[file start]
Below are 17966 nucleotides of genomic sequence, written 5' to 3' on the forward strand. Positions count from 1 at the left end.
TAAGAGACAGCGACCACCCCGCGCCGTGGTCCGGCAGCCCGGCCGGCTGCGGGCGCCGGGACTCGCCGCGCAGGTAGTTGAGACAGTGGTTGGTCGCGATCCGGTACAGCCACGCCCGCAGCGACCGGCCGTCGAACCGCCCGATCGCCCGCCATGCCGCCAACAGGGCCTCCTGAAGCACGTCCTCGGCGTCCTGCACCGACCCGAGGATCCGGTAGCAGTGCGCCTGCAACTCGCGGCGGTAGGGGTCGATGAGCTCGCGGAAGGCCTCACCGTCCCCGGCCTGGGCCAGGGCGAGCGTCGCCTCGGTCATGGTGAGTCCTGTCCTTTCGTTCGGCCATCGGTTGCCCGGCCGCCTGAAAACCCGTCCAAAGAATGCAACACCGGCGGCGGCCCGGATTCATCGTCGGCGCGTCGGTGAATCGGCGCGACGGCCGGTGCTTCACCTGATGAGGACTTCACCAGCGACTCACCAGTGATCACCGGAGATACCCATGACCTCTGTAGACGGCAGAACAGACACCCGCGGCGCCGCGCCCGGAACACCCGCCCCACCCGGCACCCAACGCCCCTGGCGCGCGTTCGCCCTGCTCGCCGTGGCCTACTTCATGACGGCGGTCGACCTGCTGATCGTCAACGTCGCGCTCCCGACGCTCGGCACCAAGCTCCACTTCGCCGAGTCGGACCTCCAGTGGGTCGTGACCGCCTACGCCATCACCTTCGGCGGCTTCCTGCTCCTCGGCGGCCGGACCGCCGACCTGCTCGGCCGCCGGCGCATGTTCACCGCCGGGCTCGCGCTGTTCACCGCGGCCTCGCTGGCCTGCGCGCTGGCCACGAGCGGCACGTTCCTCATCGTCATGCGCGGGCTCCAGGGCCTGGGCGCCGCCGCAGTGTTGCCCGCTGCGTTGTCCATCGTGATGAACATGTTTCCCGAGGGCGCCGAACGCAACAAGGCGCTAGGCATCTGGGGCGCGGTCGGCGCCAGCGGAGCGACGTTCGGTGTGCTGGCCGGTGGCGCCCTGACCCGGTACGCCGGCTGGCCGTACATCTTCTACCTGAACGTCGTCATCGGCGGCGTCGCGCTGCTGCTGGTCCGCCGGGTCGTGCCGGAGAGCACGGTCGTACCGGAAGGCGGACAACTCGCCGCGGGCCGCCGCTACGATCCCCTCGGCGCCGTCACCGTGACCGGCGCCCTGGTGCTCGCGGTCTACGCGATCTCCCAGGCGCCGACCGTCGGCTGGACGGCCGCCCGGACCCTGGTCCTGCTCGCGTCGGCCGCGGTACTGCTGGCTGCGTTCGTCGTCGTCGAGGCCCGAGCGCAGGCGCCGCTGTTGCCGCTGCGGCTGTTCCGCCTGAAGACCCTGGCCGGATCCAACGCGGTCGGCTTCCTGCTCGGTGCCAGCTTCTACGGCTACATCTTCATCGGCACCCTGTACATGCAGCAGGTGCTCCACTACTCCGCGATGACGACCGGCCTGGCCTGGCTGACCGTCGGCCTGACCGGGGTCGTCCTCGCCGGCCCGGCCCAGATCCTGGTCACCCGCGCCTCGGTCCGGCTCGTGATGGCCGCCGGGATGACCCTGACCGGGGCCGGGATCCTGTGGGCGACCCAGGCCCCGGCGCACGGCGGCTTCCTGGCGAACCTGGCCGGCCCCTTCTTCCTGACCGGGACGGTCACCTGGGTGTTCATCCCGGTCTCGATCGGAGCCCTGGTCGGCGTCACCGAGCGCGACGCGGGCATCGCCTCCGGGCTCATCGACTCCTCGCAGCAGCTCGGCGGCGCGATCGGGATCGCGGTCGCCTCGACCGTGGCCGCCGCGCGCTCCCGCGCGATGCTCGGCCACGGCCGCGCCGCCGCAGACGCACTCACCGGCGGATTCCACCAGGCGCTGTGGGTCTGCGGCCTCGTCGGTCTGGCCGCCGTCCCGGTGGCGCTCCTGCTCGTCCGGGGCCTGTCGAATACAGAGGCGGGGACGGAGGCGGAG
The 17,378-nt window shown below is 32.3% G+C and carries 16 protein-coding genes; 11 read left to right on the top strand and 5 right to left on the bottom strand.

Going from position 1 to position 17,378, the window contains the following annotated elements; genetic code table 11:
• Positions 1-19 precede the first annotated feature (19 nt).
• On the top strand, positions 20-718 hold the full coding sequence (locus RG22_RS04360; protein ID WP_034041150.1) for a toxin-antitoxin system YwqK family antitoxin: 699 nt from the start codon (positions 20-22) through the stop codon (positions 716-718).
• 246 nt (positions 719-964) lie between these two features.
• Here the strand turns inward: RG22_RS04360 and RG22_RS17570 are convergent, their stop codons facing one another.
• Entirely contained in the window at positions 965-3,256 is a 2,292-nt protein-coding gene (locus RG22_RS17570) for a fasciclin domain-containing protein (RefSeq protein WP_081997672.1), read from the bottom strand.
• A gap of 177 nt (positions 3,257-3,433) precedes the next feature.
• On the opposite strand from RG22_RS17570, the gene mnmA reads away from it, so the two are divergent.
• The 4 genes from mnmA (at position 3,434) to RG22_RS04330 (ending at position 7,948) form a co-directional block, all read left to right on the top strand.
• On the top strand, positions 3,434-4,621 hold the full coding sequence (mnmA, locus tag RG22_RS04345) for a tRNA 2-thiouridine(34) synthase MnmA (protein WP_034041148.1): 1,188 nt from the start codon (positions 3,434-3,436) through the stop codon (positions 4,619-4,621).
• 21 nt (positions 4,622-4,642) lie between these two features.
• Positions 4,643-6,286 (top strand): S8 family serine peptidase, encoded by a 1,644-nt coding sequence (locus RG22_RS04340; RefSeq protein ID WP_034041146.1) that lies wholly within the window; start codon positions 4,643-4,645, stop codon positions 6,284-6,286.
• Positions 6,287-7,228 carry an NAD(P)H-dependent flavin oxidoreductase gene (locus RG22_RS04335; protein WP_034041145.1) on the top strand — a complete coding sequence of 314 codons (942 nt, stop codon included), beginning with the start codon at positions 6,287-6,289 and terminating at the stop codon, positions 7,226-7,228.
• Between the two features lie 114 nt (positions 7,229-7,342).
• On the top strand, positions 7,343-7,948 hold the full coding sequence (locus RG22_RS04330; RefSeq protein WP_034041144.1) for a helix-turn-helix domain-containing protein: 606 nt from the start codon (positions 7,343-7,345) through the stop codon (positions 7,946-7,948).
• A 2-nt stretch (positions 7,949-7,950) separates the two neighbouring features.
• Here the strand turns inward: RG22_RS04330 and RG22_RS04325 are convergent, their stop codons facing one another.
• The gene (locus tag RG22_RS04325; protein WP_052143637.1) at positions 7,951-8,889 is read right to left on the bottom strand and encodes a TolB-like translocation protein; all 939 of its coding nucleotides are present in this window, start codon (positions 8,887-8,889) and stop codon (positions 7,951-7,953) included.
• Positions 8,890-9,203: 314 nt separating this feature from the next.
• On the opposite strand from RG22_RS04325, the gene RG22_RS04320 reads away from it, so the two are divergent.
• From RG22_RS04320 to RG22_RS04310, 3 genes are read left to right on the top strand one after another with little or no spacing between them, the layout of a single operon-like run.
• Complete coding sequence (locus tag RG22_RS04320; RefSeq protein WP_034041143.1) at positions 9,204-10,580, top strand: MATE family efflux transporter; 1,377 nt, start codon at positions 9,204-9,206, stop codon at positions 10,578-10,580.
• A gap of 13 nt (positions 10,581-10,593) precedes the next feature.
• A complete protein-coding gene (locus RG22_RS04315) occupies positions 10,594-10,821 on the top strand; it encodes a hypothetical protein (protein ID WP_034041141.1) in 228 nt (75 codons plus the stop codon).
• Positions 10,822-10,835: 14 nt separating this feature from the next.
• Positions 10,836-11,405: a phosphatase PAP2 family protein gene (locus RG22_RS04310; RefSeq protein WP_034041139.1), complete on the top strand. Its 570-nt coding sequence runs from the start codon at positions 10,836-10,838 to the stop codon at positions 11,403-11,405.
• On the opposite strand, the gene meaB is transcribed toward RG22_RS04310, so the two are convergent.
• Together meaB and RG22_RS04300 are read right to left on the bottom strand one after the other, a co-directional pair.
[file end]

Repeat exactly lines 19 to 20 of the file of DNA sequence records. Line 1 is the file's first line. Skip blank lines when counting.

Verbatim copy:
• A 2-nt stretch (positions 7,949-7,950) separates the two neighbouring features.
• Here the strand turns inward: RG22_RS04330 and RG22_RS04325 are convergent, their stop codons facing one another.